To a solution of 100 parts by weight of a nucleus-brominated epoxide resin based on bisphenol A (see formula (2); n=10) in 200 parts by weight of, cyclohexanone 366 parts by weight of gamma-butyrolactone, 353 parts by weight of N-methylpyrrolidone, 131 parts by weight of the pure photoreactive monoisocyanate isolated in the above described manner, and 0.3 parts by weight of dibutyl tin dilaurate are added at room temperature and with agitation. After the mixture has been agitated for 48 hours, 18 parts by weight of ethanol are added to the reaction solution. After another 24 hours, no isocyanate groups are shown to be present.
To 100 parts by weight of the photoreactive epoxide resin prepared in the above described manner, as a 23% resin solution, 0.65 parts by weight of benzoin isopropyl ether, 0.22 parts by weight of Michler's ketone, 1.65 parts by weight of trimethylolpropane triacrylate, 0.3 parts by weight of vinyl-tris(beta-methoxyethoxy)-silane and 0.2 parts by weight of 2-isopropylimidazole (as curing agent) are added. The solution is pressure-filtered through a 5 micron filter. The viscosity of the thusly obtained solution is approximately 300 mPa.s at 23° C.
By centrifuging the solution at approximately 500 rpm onto a silicon wafer coated with an adhesion promoting agent and a subsequent drying for 30 minutes at 70° C. in a circulating air furnace, 23 micron thick homogeneous layers are obtained, which after exposure of 40 seconds with a 350 W high-pressure mercury vapour lamp through a mask are developed with gamma-butyrolactone xylene (volumetric ratio 1:2) and rinsed with xylene in a spraying process to yield sharply-contoured structured layers. The edge formation and the surface quality of these layers are not impaired through tempering at 150° C. for one hour. The resolved structures lie at ≦20 microns.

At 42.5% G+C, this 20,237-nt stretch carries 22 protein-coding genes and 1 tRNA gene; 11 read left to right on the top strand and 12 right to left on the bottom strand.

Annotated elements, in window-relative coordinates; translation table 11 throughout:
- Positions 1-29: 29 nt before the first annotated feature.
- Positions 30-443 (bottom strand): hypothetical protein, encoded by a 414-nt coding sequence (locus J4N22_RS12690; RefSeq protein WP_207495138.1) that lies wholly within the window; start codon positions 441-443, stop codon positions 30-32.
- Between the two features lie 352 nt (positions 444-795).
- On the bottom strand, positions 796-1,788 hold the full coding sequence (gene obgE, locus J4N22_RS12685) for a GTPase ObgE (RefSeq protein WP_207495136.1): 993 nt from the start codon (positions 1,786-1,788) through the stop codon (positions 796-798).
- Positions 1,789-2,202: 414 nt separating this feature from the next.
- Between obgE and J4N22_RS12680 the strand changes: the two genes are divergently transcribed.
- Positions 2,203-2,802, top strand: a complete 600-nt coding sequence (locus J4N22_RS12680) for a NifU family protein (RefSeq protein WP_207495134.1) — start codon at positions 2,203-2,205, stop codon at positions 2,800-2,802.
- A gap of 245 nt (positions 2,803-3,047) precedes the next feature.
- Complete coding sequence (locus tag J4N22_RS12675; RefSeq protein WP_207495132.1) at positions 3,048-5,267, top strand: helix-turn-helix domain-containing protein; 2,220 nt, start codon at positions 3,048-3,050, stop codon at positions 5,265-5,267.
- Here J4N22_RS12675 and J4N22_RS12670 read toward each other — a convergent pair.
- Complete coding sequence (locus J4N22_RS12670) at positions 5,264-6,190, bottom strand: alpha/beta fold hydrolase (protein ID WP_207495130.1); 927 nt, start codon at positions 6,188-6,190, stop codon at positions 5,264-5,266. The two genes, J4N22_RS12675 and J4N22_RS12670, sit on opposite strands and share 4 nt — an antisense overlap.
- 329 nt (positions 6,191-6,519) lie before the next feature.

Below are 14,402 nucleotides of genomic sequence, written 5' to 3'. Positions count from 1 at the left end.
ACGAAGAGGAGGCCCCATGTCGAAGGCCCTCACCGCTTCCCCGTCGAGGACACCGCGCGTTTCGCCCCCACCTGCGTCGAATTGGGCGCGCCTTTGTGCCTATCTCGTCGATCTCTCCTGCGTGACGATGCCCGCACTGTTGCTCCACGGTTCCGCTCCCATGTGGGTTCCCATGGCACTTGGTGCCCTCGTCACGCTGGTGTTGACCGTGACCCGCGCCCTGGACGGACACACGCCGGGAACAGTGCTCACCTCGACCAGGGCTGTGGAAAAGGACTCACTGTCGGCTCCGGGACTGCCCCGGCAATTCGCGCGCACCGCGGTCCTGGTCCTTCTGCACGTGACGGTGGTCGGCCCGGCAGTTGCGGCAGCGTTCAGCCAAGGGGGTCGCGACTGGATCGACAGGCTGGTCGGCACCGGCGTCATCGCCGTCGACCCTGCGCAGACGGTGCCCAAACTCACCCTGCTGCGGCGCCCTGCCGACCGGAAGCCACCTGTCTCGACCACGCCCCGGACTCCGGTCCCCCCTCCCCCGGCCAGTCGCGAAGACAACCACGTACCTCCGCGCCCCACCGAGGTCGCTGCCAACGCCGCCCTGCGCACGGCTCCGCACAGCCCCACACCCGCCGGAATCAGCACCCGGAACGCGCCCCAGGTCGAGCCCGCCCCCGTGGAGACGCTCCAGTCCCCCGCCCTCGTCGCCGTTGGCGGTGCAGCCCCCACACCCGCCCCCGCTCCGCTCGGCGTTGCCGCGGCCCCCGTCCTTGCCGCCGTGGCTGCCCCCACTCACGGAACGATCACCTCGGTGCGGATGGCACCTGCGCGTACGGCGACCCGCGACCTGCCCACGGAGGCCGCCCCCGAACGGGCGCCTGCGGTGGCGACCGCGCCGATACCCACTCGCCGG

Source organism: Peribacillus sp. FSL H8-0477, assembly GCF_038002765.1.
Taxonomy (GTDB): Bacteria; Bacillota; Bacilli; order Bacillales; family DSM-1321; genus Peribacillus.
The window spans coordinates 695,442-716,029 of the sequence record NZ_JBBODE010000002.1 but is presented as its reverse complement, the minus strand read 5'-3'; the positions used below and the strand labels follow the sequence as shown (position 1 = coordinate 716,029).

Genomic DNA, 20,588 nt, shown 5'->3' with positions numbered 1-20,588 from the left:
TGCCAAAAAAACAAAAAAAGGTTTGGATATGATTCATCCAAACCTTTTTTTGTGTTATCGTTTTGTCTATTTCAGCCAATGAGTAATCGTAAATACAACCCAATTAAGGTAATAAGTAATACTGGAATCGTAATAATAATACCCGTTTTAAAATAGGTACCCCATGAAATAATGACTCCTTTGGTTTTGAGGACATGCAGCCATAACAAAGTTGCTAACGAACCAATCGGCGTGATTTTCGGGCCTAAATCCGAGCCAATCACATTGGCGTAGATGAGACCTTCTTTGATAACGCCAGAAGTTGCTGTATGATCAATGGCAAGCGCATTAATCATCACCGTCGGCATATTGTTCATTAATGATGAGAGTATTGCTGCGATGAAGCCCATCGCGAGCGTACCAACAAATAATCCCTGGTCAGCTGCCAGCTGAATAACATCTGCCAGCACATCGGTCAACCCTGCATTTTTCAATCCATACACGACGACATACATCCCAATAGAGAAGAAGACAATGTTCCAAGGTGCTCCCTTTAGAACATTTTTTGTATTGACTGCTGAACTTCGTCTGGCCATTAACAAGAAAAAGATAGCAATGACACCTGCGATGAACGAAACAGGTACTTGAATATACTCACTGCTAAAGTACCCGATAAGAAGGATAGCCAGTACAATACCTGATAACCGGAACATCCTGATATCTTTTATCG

A photostructured layer treated with known commercial flux agents has, after the immersion soldering test at 260° C. and 20 seconds immersion time, a homogeneous tear-free surface. The soldering material rolls off the lacquer surface easily.
To a solution of 100 parts by weight of the epoxy resin Araldit GT 6099 (AralditŪ is a trade mark of Ciba-Geigy AG) in 110 parts by weight of cyclohexanone, 55 parts by weight of pure isocyanatoethyl methacrylate and 0.15 parts by weight of dibutyltin dilaurate are added and the mixture is agitated for 24 hours. Subsequently, 17 parts by weight of ethanol are added to the reaction solution. After another 24 hours, to 100 parts by weight of the resin solution are added 0.55 parts by weight of dichloroacetophenone, 1.65 parts by weight of diethoxyacetophenone, 0.55 parts by weight of Michler's ketone, 0.55 parts by weight of vinyl-tris(beta-methoxyethoxy)silane, and 0.1 parts by weight of 2-isopropylimidazole (as curing agent). Subsequently, the solution is pressure-filtered through a 5 micron filter.